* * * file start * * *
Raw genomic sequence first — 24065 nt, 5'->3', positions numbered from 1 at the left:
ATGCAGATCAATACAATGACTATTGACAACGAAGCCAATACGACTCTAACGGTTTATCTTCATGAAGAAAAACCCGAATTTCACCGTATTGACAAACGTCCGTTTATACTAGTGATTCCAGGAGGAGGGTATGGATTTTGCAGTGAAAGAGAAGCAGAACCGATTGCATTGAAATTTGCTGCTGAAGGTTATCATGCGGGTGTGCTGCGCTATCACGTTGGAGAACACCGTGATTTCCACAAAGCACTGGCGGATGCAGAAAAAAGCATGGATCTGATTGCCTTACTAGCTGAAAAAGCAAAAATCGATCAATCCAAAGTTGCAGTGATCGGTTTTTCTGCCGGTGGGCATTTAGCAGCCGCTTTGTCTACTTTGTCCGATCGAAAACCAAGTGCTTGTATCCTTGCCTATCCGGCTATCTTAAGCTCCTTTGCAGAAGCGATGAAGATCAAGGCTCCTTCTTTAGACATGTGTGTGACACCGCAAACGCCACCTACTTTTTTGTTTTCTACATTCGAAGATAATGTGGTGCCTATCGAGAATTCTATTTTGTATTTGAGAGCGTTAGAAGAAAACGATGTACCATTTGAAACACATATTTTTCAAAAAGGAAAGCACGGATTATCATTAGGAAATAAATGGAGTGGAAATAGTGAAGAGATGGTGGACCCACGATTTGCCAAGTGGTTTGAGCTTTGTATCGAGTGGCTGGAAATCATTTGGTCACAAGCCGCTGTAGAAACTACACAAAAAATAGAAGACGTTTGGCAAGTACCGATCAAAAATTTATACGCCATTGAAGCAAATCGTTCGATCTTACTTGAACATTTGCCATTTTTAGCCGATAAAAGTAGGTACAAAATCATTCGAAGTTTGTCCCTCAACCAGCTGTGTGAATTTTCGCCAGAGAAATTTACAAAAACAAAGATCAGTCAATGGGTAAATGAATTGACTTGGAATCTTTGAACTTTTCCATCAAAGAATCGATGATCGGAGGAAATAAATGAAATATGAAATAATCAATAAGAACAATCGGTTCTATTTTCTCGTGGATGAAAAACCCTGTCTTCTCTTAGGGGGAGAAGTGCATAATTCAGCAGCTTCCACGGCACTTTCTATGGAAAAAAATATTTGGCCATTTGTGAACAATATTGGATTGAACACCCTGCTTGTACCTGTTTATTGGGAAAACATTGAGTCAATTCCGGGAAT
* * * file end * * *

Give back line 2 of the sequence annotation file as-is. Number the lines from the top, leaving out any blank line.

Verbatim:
ATGCAGATCAATACAATGACTATTGACAACGAAGCCAATACGACTCTAACGGTTTATCTTCATGAAGAAAAACCCGAATTTCACCGTATTGACAAACGTCCGTTTATACTAGTGATTCCAGGAGGAGGGTATGGATTTTGCAGTGAAAGAGAAGCAGAACCGATTGCATTGAAATTTGCTGCTGAAGGTTATCATGCGGGTGTGCTGCGCTATCACGTTGGAGAACACCGTGATTTCCACAAAGCACTGGCGGATGCAGAAAAAAGCATGGATCTGATTGCCTTACTAGCTGAAAAAGCAAAAATCGATCAATCCAAAGTTGCAGTGATCGGTTTTTCTGCCGGTGGGCATTTAGCAGCCGCTTTGTCTACTTTGTCCGATCGAAAACCAAGTGCTTGTATCCTTGCCTATCCGGCTATCTTAAGCTCCTTTGCAGAAGCGATGAAGATCAAGGCTCCTTCTTTAGACATGTGTGTGACACCGCAAACGCCACCTACTTTTTTGTTTTCTACATTCGAAGATAATGTGGTGCCTATCGAGAATTCTATTTTGTATTTGAGAGCGTTAGAAGAAAACGATGTACCATTTGAAACACATATTTTTCAAAAAGGAAAGCACGGATTATCATTAGGAAATAAATGGAGTGGAAATAGTGAAGAGATGGTGGACCCACGATTTGCCAAGTGGTTTGAGCTTTGTATCGAGTGGCTGGAAATCATTTGGTCACAAGCCGCTGTAGAAACTACACAAAAAATAGAAGACGTTTGGCAAGTACCGATCAAAAATTTATACGCCATTGAAGCAAATCGTTCGATCTTACTTGAACATTTGCCATTTTTAGCCGATAAAAGTAGGTACAAAATCATTCGAAGTTTGTCCCTCAACCAGCTGTGTGAATTTTCGCCAGAGAAATTTACAAAAACAAAGATCAGTCAATGGGTAAATGAATTGACTTGGAATCTTTGAACTTTTCCATCAAAGAATCGATGATCGGAGGAAATAAATGAAATATGAAATAATCAATAAGAACAATCGGTTCTATTTTCTCGTGGATGAAAAACCCTGTCTTCTCTTAGGGGGAGAAGTGCATAATTCAGCAGCTTCCACGGCACTTTCTATGGAAAAAAATATTTGGCCATTTGTGAACAATATTGGATTGAACACCCTGCTTGTACCTGTTTATTGGGAAAACATTGAGTCAATTCCGGGAAT